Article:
There might be a ninth planet in the solar system after all, and it is not Pluto.
Two astronomers reported in January last year that they had compelling signs of something bigger and farther away — something that would satisfy the current definition of a planet, where Pluto falls short.
“We are pretty sure there’s one out there,” said Michael E. Brown, a professor of planetary astronomy at the California Institute of Technology.
What Dr. Brown and a fellow Caltech professor, Konstantin Batygin, have not done is actually find that planet, so it would be premature to start revising mnemonics of the planets.
In a paper published in the Astronomical Journal, Brown and Batygin lay out a detailed circumstantial argument for the planet’s existence in what astronomers have observed: a half-dozen small bodies in distant elliptical orbits.
What is striking, the scientists said, is that the orbits of all six loop outward in the same quadrant of the solar system and are tilted at about the same angle. The odds of that happening by chance are about 1 in 14,000, Batygin said.
A ninth planet could be gravitationally herding them into these orbits.
For the calculations to work, the planet would be at least an equal to Earth, and most likely much bigger:perhaps a mini-Neptune with a mass about 10 times that of Earth. That would be 4,500 times the mass of Pluto.
Alessandro Morbidelli of the Cote d’Azur Observatory in France, an expert in dynamics of the solar system, said he was convinced. “I think the chase is now on to find this planet,” he said.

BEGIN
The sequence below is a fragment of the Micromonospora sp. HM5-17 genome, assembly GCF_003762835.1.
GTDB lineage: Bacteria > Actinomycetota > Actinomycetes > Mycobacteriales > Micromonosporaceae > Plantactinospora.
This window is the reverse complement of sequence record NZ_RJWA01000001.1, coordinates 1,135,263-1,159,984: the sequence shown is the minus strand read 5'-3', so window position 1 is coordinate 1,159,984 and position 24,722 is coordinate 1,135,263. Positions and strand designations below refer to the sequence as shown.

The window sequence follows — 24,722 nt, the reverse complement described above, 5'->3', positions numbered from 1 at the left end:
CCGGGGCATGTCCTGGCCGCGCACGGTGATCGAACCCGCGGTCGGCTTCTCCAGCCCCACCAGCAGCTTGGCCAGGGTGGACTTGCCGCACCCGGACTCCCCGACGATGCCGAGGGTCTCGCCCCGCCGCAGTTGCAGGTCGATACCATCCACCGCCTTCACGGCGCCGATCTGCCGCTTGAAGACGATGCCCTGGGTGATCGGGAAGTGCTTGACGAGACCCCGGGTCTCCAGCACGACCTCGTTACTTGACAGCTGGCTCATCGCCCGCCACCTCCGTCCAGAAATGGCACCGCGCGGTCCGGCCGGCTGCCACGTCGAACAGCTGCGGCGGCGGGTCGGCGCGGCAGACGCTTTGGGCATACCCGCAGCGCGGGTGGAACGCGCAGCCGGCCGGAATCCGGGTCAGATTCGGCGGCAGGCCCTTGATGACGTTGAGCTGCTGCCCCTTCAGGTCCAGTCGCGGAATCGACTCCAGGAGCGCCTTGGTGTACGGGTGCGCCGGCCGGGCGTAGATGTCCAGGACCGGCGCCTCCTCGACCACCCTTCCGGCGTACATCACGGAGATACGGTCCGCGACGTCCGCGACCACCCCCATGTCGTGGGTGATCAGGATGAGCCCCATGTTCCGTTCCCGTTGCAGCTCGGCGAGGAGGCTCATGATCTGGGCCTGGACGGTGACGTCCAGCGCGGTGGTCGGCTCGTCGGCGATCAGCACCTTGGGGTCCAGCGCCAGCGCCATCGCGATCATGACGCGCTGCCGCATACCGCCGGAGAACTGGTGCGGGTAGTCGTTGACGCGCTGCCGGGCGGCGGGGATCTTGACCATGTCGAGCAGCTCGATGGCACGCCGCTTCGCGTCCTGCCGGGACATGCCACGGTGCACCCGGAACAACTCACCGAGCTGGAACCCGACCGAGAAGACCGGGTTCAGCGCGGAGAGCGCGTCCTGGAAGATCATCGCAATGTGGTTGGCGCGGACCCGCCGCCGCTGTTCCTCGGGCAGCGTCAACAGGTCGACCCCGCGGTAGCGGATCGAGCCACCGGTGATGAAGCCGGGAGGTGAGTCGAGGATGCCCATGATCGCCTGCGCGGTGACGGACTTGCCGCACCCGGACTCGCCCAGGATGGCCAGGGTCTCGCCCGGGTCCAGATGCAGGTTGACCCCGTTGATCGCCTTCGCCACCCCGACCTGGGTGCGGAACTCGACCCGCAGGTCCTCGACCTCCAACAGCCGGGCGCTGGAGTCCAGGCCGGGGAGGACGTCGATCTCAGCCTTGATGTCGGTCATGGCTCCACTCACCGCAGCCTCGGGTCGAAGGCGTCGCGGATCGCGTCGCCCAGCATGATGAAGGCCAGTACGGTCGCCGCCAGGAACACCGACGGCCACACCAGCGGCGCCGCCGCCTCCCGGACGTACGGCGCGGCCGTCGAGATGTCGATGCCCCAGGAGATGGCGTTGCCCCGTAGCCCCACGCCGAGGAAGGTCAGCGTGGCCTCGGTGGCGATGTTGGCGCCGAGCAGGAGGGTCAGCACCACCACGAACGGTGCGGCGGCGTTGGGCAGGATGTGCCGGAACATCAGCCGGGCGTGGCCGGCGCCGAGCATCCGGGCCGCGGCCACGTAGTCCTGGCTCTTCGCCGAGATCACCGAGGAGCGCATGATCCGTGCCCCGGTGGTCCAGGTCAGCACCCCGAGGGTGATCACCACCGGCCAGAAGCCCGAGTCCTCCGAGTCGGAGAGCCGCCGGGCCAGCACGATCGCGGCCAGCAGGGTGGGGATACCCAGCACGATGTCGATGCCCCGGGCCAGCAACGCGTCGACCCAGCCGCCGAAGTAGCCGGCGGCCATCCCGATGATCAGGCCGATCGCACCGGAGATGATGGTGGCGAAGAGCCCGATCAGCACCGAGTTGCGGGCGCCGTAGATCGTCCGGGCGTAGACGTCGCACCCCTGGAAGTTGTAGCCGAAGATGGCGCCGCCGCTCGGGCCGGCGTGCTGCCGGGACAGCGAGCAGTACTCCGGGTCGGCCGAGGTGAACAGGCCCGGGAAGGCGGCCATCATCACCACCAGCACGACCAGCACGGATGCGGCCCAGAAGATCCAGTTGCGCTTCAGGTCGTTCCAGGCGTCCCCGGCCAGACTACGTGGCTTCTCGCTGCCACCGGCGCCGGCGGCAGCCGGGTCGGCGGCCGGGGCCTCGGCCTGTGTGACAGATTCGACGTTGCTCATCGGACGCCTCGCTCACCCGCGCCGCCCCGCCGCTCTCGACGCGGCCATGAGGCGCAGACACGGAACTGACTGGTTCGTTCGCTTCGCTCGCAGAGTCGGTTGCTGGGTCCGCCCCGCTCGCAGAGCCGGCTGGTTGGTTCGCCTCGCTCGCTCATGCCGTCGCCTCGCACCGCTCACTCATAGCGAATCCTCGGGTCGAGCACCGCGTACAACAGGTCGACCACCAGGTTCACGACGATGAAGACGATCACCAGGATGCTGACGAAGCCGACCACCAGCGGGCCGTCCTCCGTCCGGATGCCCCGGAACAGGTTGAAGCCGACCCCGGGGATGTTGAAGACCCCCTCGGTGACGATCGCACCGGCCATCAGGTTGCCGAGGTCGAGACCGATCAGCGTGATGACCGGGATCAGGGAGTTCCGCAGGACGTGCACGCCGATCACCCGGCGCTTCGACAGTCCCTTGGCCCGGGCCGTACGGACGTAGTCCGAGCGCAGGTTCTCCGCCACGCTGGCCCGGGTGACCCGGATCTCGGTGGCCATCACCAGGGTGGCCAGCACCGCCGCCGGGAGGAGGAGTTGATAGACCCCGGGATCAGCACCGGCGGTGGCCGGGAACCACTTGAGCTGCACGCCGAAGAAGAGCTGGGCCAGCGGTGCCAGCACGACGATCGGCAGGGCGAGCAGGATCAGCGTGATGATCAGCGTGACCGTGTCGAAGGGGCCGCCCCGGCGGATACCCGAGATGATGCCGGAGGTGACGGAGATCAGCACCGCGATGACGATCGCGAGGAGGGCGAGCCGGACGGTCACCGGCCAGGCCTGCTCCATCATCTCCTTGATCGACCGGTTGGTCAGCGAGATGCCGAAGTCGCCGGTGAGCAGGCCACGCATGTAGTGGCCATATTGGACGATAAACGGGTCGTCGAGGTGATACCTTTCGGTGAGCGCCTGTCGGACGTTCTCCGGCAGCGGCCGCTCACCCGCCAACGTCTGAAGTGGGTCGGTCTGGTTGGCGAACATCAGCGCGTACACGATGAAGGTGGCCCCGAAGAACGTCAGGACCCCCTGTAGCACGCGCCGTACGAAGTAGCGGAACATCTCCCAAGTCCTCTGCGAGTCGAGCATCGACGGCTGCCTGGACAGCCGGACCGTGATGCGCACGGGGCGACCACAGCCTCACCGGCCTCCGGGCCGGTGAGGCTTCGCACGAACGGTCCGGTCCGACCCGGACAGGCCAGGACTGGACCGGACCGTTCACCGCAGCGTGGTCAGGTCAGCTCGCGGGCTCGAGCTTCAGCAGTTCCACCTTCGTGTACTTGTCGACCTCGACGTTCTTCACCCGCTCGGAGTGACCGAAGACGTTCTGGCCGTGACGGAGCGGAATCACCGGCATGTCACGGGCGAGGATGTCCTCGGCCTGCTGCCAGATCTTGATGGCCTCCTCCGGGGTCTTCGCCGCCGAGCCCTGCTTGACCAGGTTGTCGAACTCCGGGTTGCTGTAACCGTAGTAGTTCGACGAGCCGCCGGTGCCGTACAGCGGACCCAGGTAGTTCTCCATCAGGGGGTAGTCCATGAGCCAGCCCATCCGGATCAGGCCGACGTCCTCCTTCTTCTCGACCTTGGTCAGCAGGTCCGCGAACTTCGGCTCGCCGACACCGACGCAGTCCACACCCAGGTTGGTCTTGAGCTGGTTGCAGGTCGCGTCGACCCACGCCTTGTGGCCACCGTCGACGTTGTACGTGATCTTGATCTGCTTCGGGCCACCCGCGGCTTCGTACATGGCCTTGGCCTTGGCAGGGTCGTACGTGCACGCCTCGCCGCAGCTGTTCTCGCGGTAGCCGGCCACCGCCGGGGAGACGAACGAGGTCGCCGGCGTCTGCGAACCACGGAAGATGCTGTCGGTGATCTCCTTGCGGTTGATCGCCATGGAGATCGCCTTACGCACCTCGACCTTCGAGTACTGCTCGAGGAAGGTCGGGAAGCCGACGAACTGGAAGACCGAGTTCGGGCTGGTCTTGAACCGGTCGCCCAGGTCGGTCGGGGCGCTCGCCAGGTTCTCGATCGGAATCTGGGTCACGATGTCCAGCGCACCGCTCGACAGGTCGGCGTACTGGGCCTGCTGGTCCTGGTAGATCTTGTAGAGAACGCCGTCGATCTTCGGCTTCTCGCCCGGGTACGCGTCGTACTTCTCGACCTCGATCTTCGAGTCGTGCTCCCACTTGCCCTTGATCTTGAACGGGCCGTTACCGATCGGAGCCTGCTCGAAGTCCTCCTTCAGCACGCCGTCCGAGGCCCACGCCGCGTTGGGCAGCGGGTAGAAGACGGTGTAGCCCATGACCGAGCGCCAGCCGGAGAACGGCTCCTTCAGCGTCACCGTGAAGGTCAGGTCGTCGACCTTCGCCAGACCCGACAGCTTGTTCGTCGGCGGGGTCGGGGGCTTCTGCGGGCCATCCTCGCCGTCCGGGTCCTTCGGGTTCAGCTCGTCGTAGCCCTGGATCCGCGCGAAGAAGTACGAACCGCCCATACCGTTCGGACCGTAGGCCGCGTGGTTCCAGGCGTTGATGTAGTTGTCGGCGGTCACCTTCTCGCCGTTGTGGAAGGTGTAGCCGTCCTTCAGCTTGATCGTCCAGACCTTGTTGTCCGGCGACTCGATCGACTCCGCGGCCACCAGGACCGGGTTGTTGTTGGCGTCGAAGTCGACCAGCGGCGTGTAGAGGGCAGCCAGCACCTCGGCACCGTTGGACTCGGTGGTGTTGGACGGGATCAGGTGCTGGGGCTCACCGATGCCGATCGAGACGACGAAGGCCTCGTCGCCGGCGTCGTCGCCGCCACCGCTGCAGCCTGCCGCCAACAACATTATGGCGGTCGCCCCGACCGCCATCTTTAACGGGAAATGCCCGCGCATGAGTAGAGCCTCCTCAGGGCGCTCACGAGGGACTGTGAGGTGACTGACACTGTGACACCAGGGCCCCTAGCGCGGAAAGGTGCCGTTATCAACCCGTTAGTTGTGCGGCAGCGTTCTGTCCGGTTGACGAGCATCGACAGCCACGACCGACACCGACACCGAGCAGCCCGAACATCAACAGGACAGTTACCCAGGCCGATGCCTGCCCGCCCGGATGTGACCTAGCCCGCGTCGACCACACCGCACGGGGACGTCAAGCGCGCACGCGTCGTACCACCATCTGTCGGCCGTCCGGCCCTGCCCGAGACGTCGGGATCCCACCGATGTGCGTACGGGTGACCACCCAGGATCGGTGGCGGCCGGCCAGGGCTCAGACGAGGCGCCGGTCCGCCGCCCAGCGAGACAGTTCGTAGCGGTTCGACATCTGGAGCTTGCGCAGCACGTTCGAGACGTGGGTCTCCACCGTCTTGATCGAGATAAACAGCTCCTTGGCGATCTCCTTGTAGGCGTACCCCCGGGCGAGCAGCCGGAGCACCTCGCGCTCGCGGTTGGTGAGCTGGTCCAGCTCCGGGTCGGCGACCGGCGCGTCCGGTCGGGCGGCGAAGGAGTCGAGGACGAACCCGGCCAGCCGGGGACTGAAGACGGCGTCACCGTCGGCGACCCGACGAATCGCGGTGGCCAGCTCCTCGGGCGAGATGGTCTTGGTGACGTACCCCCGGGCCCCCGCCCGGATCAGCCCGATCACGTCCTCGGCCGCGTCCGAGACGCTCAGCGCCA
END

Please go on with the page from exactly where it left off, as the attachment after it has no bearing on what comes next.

Pluto, at its most distant, is 4.6 billion miles from the sun. The potential ninth planet, at its closest, would be about 20 billion miles away; at its farthest, it could be 100 billion miles away. One trip around the sun would take 10,000 to 20,000 years.
Morbidelli said a possible ninth planet could be the core of a gas giant that started forming during the infancy of the solar system; a close pass to Jupiter could have ejected it. Back then, the sun resided in a dense cluster of stars, and the gravitational jostling could have prevented the planet from escaping to interstellar space.
This article is an edited version of a piece that originally appeared in the New York Times
(Kenneth Chang, New York Times)
DID YOU KNOW?
Pluto, discovered in 1930 by Clyde Tombaugh, was originally considered to be the ninth planet from the Sun. Questions over its classification as a planet led the International Astronomical Union to formally define the word “planet.” One of the conditions was that a body must have “cleared the neighborhood around its orbit,” that is, it has become “gravitationally dominant,” and there are no bodies of similar size — apart from its satellites — in its proximity that are not under its gravitational influence. This is the only condition that Pluto doesn’t satisfy: it has therefore since been classified as a “dwarf planet.”